Conference Coverage

Gun policy reform related to mental illness ‘a complex puzzle’


 

REPORTING FROM NPA 2018

– On April 16, 2007, a 23-year-old man shot 32 people to death and injured 23 others during a massacre on the campus of Virginia Tech University in Blacksburg, before taking his own life. On the same day, 231 other gun casualties occurred in other areas of the United States, 83 of them fatal and 148 nonfatal, according to Jeffrey W. Swanson, PhD.

“These were domestic violence incidents, suicides, some unintentional injuries, and a few law enforcement actions,” he said at an annual psychopharmacology update held by the Nevada Psychiatric Association. “This is the daily drip, drip, drip of gun violence in our country.”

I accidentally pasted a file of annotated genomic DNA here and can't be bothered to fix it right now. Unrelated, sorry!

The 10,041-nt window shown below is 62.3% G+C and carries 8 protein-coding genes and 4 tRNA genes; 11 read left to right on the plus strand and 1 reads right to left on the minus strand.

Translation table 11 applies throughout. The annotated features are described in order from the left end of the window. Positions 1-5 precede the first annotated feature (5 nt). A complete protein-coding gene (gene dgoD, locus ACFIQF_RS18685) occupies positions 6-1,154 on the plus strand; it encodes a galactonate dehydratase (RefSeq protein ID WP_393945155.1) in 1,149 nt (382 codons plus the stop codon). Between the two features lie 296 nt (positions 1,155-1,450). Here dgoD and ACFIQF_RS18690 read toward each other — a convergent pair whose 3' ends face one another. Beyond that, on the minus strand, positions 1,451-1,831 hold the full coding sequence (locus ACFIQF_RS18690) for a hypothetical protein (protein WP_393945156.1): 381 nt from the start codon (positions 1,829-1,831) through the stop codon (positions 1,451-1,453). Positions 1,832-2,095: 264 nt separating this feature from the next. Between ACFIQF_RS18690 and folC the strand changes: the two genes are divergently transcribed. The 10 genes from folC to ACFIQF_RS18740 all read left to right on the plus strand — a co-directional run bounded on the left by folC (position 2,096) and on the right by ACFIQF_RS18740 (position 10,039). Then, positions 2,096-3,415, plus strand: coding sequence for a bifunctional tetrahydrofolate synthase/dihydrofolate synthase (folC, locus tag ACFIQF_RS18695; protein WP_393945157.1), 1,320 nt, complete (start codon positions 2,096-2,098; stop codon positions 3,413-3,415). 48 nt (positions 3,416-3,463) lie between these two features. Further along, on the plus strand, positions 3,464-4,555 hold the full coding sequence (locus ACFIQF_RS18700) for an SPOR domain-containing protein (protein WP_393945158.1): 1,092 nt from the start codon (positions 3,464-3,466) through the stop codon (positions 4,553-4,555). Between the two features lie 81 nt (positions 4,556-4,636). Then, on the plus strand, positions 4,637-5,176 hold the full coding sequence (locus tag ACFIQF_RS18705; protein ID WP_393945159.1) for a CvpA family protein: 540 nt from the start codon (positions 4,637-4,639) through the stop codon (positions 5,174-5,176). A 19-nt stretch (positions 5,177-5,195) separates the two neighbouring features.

According to data from the Substance Abuse and Mental Health Services Administration, 9.8 million adults in the United States have a serious mental illness, 2.5 million have a co-occurring substance use disorder, 1.9 million have no insurance, 3.1 million go without treatment for their mental illness, 100,000 are homeless, and about 1 million find themselves in jail or in prison. “We probably have more people with a serious mental illness in one of our big-city jails every day than we ever had in the largest asylum in the middle of the 20th century,” said Dr. Swanson, professor of psychiatry and behavioral sciences at Duke University, Durham, N.C. “I think that’s scandalous. It probably costs our society $318 billion per year. On the other hand, we have gun-related violence that claims 36,000 lives each year. One economist estimates that costs our society $174 billion per year. Those are two different public health problems that come together on their edges.”

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